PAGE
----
Guns, Politics, and Freedom
August 22, 2004

Ban’s impact is a myth

By F. Paul Valone

Special to The News & Observer


Solicited by the Raleigh News & Observer as part of a “point-counterpoint” feature in the Sunday editorial section, the following column was published on August 22, 2004 during the Congressional debate over extending the federal ban on semi-automatic firearms. Under a ten year “sunset” provision, the law expired in September of 2004.

Sarah Brady of Handgun Control Inc. (aka “The Brady Campaign”) probably yearns for the 1990s, when passage of the Brady Law and “assault weapon” ban produced momentum for a still more far-reaching ban dubbed “Brady II.” Alas, her dreams were dashed in 1994 when voters repudiated her agenda by terminating Democratic control of Congress.

Without congressional action, the “assault weapon” ban will sunset on Sept. 13. Yet given election year posturing and Al Gore’s defeat in 2000 - largely on gun issues - left-wing politicians shun the controversy that would be generated by voting on it.

Before gauging the ban's effectiveness, let's dispel some myths. Gun opponents contrived the “assault weapon” misnomer to sow confusion with fully automatic assault rifles. As anti-gun Violence Policy Center director Josh Sugarmann schemed in a 1988 internal memo: “The semi-automatic weapon’s menacing looks, coupled with the public’s confusion over fully automatic machine guns versus semi-automatic assault weapons - anything that looks like a machine gun is assumed to be a machine gun - can only increase the chance of public support for restrictions on these weapons.”

But the ban covers not machine guns - restricted since 1934 – but semi-automatic firearms whose one-shot-per-trigger-pull capabilities are identical to hunting rifles.


“Assault weapons” aren't the choice of criminals. Even before the ban, the Justice Department described their use in homicide as “rare.” The Bureau of Justice Statistics found in a 2001 report that only about 1.7 percent of armed offenders interviewed in 1997 and 1991 surveys used “military-style” semi-automatic firearms in the commission of their crimes.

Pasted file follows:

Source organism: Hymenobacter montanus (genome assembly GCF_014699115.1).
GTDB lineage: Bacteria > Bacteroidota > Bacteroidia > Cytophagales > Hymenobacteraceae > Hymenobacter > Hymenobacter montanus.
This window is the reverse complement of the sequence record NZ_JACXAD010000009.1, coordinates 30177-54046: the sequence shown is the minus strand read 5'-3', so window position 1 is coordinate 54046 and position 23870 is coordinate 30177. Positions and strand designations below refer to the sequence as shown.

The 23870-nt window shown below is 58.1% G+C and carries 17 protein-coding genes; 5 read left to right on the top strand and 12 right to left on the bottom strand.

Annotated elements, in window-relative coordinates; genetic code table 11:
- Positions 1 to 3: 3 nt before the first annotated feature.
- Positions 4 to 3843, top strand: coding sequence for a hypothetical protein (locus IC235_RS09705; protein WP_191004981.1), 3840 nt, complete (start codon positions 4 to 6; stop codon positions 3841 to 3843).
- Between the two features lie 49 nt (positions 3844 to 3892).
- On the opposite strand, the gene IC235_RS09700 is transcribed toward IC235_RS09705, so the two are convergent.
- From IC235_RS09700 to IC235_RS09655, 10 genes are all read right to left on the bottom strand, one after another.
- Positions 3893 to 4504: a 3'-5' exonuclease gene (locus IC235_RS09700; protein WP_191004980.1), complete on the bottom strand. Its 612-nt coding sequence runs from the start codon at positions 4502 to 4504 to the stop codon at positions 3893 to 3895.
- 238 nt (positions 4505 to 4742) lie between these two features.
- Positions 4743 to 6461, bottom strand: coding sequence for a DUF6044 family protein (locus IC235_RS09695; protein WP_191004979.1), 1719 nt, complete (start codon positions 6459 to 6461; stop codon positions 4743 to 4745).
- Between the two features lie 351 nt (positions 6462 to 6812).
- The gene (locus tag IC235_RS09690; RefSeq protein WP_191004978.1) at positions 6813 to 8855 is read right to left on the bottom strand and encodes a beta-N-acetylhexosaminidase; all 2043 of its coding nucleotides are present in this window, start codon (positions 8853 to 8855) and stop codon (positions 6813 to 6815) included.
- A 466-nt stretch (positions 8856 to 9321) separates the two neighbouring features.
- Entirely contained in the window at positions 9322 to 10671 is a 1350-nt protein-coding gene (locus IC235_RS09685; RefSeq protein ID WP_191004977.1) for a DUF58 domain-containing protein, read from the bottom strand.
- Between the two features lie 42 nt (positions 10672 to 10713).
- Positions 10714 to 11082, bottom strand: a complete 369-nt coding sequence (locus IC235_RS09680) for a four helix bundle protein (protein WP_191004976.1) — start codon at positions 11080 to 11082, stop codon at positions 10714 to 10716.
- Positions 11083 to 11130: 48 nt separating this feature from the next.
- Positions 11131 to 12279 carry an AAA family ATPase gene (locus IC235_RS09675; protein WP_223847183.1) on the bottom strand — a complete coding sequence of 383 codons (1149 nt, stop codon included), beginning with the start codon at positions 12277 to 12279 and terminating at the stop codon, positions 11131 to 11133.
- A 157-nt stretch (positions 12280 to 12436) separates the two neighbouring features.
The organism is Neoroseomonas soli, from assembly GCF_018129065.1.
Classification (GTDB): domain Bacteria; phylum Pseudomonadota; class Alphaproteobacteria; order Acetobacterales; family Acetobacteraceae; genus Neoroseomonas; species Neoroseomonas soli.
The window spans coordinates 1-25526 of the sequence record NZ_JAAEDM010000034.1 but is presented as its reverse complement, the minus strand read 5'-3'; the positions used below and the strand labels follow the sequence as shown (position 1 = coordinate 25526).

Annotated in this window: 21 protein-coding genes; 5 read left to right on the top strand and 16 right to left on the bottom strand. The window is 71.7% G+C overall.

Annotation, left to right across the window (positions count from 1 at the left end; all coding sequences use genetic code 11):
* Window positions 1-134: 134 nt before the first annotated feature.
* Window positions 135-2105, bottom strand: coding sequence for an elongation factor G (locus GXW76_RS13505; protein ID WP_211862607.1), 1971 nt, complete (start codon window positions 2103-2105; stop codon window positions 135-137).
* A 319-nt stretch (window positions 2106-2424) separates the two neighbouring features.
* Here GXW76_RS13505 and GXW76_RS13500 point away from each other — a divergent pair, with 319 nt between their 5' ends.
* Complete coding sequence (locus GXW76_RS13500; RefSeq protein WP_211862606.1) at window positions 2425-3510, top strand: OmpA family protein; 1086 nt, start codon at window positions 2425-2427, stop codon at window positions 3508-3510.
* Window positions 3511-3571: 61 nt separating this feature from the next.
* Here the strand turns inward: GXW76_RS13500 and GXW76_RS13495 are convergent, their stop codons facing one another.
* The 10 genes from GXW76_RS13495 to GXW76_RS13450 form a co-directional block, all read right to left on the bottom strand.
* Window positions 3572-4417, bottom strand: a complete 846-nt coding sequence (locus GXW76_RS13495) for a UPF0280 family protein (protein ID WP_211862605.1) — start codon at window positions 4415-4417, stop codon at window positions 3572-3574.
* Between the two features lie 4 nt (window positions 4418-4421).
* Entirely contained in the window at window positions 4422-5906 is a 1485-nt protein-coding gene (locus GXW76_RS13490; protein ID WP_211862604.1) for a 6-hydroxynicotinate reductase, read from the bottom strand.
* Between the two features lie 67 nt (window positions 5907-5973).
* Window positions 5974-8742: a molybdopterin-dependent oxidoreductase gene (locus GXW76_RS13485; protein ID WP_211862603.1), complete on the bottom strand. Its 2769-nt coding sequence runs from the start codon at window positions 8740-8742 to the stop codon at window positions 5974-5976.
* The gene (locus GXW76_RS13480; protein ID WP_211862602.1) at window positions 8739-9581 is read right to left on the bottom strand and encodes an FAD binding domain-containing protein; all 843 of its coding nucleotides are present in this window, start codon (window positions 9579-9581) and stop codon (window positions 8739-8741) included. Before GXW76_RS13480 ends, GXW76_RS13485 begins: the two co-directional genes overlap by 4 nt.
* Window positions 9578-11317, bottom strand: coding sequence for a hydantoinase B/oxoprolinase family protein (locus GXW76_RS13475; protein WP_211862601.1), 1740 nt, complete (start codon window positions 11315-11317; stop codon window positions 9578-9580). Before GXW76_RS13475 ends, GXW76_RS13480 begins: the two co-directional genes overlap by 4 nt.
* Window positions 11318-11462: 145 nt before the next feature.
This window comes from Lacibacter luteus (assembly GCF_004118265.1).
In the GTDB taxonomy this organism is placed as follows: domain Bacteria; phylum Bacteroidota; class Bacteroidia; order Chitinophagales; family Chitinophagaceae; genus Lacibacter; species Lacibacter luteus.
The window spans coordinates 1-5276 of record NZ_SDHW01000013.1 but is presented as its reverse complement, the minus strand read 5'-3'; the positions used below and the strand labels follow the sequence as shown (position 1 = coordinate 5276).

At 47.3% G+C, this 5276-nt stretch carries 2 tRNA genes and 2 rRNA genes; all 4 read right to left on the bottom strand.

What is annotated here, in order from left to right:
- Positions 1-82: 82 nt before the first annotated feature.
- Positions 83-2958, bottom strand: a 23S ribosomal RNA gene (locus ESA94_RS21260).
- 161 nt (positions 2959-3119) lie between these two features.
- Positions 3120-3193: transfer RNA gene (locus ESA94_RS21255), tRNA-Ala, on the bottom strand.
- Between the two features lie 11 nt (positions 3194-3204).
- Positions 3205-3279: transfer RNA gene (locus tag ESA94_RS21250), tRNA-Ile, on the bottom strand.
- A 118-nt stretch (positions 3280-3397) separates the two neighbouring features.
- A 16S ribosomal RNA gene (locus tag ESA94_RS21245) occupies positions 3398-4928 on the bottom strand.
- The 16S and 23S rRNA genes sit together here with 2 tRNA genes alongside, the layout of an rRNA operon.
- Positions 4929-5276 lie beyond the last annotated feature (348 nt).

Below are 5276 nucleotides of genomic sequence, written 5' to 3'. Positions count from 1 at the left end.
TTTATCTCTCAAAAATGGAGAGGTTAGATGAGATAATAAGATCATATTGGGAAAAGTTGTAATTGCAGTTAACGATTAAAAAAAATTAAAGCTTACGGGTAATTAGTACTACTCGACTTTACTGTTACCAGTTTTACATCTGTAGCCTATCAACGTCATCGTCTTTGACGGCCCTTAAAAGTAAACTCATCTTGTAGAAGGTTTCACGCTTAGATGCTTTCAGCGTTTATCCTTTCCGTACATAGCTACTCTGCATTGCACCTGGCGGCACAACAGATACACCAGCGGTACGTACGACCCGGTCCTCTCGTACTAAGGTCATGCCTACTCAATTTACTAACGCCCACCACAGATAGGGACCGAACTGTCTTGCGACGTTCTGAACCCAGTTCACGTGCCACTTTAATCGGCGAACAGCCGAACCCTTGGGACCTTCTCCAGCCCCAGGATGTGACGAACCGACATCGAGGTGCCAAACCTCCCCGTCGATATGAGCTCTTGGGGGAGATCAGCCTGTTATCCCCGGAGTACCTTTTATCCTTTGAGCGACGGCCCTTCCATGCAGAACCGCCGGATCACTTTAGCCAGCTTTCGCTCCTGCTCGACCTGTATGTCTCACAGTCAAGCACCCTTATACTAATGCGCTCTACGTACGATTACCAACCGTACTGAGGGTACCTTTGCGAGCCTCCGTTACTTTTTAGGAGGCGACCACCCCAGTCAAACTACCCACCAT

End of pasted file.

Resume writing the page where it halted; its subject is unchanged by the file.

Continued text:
Nor are they exceptionally destructive. Says researcher/author David Kopel: “[A]mmunition for the military-style rifle is smaller, and hence less powerful [because] it was created for soldiers who would have to carry large quantities of ammunition over long distances.”

Banned firearms differ primarily by the “menacing looks” Sugarmann exploits - pistol grips, flash suppressors, folding stocks, detachable magazines and bayonet mounts. (Ever witness a drive-by bayoneting?) Although proponents claim the law affects only 19 firearms, it actually bans hundreds possessing these features.

Predictably claiming success, Handgun Control Inc. reports that tracing of crime guns depicts a drop in criminal use of banned weapons. But the fact that not all crime guns are traced, thereby biasing the sample, led the Congressional Research Service to conclude in 1992: “Trace requests are not accurate indicators of specified crimes.”

Handgun Control Inc. then selectively misquotes a National Institute of Justice report on the ban’s effectiveness, neglecting to mention the institute’s conclusion:  “The ban's short-term impact on gun violence has been uncertain…” due in part to “the relative rarity with which the banned weapons were used in gun violence…” - so rare, apparently, that researchers didn't assess whether their results were statistically significant.

Nor does Handgun Control Inc. mention a Centers for Disease Control and Prevention review finding no impact of “bans on specified firearms or ammunition,” even noting: “…evidence  indicated that sales of firearms to be banned might increase in the period before implementation  of the bans (e.g., the Assault Weapons Ban of 1994).”

Ever deceitful, Handgun Control Inc. even illustrates its propaganda with “street sweeper” shotguns which, restricted by the Bureau of Alcohol Tobacco Firearms and Explosives as “destructive devices,” will remain illegal despite the sunset.

Sugarmann's own policy analyst, Tom Diaz, summarized the ban's impact, saying: “If the existing assault-weapons ban expires, I personally do not believe it will make one whit of difference one way or another in terms of…reducing death and injury...”

So why agitate to extend 10 years of failure? Because the goal of the “assault weapon” ban, like most gun control, is not to reduce crime but rather to incrementally restrict gun ownership in preparation for the confiscation of all private firearms.